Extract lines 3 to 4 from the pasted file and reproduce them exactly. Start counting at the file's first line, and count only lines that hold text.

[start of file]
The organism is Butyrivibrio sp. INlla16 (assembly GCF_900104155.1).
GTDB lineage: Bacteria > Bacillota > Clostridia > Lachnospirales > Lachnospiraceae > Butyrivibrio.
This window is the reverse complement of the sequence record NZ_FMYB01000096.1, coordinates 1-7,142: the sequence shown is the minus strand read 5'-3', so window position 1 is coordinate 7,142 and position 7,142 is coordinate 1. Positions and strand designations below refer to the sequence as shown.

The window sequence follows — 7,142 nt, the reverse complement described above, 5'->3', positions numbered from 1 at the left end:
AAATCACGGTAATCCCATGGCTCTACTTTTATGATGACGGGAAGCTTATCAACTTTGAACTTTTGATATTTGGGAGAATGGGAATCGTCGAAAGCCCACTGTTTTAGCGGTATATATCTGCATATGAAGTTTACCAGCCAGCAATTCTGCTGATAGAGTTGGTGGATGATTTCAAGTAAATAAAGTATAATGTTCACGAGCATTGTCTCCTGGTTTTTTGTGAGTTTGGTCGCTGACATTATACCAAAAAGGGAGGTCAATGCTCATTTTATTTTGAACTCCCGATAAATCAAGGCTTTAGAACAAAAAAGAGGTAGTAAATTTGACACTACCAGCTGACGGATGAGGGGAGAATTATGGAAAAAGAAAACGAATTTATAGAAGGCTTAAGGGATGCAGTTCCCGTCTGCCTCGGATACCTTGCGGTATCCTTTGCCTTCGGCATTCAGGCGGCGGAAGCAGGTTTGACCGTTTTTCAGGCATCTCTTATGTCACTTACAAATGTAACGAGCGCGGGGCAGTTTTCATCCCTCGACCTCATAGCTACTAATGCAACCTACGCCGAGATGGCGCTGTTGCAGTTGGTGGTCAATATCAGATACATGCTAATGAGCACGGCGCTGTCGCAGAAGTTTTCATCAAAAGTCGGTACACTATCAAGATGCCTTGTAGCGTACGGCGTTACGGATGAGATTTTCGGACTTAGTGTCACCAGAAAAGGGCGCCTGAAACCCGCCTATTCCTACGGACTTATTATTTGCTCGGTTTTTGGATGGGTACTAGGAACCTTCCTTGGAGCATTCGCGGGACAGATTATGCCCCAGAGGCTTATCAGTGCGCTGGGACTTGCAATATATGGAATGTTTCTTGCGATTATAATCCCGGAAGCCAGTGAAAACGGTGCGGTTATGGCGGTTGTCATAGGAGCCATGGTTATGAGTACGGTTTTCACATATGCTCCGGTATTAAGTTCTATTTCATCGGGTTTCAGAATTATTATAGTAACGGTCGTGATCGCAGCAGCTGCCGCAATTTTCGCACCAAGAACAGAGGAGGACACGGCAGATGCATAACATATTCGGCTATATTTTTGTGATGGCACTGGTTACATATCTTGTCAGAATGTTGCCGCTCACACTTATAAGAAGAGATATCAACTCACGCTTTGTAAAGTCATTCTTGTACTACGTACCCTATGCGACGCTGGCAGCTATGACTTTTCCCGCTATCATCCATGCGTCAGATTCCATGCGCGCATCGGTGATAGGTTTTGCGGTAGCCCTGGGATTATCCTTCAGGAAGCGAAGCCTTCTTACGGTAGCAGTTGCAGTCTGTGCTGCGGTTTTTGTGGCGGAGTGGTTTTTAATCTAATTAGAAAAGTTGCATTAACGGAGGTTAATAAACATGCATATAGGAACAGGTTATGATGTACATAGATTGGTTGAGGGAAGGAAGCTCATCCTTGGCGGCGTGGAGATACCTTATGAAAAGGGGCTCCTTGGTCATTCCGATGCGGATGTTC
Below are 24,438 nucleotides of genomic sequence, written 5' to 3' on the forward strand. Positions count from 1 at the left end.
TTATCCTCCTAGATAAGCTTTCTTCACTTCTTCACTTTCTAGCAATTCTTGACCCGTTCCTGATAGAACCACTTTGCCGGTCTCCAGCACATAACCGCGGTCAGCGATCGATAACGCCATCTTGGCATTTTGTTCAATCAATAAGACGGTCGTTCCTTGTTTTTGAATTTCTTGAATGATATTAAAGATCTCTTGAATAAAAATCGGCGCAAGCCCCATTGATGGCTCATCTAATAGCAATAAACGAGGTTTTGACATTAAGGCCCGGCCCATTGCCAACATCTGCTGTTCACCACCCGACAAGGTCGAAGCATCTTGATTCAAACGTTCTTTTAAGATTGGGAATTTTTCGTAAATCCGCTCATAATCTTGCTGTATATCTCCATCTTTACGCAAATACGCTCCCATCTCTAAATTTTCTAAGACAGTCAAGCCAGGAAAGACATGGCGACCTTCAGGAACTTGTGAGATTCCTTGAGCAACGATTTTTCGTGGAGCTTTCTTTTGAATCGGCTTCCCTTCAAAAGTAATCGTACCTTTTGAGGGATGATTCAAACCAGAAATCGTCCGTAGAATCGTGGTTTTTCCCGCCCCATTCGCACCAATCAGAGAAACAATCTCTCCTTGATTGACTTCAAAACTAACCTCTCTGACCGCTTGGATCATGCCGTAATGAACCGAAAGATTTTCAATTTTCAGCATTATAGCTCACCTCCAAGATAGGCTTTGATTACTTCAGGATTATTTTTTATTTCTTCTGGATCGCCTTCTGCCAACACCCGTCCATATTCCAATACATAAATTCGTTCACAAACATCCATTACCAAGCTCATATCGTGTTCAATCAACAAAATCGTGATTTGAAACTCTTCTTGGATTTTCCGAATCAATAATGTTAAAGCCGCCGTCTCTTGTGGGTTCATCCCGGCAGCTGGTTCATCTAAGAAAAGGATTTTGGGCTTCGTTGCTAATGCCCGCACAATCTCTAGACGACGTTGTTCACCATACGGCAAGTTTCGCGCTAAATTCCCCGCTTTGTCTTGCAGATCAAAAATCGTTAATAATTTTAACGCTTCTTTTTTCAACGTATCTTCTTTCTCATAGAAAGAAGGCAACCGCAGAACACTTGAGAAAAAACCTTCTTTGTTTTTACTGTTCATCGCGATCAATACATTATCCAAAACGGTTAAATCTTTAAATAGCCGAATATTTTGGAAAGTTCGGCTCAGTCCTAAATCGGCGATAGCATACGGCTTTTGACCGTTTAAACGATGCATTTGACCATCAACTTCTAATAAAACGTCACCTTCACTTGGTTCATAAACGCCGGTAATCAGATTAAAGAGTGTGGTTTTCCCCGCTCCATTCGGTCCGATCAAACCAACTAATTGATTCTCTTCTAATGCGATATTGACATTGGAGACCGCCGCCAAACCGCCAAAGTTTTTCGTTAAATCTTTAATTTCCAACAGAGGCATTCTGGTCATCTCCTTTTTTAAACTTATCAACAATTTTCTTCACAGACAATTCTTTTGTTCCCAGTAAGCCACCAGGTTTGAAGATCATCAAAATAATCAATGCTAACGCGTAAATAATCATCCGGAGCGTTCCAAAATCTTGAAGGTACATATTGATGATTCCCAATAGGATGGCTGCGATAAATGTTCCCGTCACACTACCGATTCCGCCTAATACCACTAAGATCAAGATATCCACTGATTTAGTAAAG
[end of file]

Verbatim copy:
This window is the reverse complement of the sequence record NZ_FMYB01000096.1, coordinates 1-7,142: the sequence shown is the minus strand read 5'-3', so window position 1 is coordinate 7,142 and position 7,142 is coordinate 1. Positions and strand designations below refer to the sequence as shown.

The window sequence follows — 7,142 nt, the reverse complement described above, 5'->3', positions numbered from 1 at the left end: